In fact, with a couple very basic supplies, absolutely anyone can start a fire—no training needed.
First, make sure you have a foolproof fire starter. My recommendation is always InstaFire's amazing granulated fire starter. It's made from volcanic rock coated in an oil and wax compound that is totally waterproof. I've seen a pile of it light up right on top of standing water. It will also light in 30 mph winds. It's cool stuff!
The best part is that it's easy. You just take a handful, pour it on the ground, and set a lighter to it. In few seconds you've got a 1,000° flame that you can boil water on without firewood. It's even better at building a fire. Because of its intense heat, it lights kindling and firewood very easily, even if they're wet.
When you want to save money on fuel, use a...
Solar oven: Though they can be expensive or difficult to transport, solar ovens are a good sustainable and fuel-free cooking option. Made of glass or metal, the oven generates heat by reflecting sunlight.
Therefore, you will need to make sure that wherever you are has a decent amount of sunlight—otherwise you won’t have an effective mechanism for generating a sufficient or safe amount of heat to properly cook food.
With solar ovens, you won’t need to store or spend money on fuel. You’ll also have the peace of mind knowing that food never burns in a solar cooker, and you also won’t have to worry about dangerous fumes. Before you use your solar stove, however, make sure to spend some time researching and practicing how to use it.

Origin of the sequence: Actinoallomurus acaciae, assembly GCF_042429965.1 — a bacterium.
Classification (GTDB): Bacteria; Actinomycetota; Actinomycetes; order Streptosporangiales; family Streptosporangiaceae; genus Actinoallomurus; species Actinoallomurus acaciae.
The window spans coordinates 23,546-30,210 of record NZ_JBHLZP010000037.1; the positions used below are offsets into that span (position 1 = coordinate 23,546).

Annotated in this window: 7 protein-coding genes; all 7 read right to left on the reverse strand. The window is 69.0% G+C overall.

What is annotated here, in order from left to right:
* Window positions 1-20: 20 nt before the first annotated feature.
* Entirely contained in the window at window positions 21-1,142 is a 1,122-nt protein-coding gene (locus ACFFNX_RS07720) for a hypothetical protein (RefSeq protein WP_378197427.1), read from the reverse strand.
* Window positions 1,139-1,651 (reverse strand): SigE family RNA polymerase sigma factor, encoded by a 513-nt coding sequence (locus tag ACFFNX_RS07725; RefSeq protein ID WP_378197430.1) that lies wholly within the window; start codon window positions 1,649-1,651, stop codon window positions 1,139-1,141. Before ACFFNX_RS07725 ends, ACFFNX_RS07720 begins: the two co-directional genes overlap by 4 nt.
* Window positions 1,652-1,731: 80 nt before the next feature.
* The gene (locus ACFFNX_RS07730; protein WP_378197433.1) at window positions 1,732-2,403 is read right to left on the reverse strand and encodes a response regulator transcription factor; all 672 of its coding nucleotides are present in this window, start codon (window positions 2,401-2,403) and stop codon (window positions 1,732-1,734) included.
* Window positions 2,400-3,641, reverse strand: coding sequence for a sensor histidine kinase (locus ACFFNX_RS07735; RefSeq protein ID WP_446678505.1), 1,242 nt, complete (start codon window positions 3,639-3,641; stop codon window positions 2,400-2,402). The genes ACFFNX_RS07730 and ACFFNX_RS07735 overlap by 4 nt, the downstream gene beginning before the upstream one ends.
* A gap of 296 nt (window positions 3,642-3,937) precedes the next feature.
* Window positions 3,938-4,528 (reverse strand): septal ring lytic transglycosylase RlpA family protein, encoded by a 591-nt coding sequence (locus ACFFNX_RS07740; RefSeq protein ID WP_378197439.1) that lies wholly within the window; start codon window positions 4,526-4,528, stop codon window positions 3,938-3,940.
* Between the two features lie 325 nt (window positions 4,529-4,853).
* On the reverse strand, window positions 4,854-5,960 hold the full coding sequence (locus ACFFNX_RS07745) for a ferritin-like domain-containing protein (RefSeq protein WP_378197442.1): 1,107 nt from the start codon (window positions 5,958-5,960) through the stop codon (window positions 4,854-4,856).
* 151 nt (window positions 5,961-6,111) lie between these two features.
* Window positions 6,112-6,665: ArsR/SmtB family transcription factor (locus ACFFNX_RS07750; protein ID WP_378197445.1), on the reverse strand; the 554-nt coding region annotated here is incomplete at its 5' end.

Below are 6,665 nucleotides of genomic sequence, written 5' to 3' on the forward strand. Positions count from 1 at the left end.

When you want to cook indoors, or more discreetly, use an...
Electric Stove: First things first, electric stoves or hot plates still require electricity, meaning you will need to have the ability to produce electricity off-grid if you plan to use one. If that is a possibility for you—great. Electric stoves are safe and flame-free, very efficient, and can be used indoors. They are also less likely to attract unwanted attention from thieves and other dangerous parties.
When you want to use something you may already have, use...
Grills and Smokers: If you’re a master griller or frequent host of barbeques, there’s a high likelihood you already own a grill or smoker. These cooking methods are great for preparing meat and vegetables, although boiling water is a bit trickier. Make sure you have a well-ventilated outdoor space if you’re going to use one, and be aware of attracting unwanted attention with the smoke produced.
Your ability to use an electric or gas stove can easily be interrupted by both natural disasters as well as man-made crises, such as civil unrest or an EMP. To prepare for a worst-case scenario, take the time now to conduct further research and stock up on alternatives. Keep in mind that when it comes to disaster planning, redundancy is key. Ideally, you choose more than one backup option from this list, so you have several options if one fails or is unavailable.
Stay alert, friends.
Preparedness Advisor, My Patriot Supply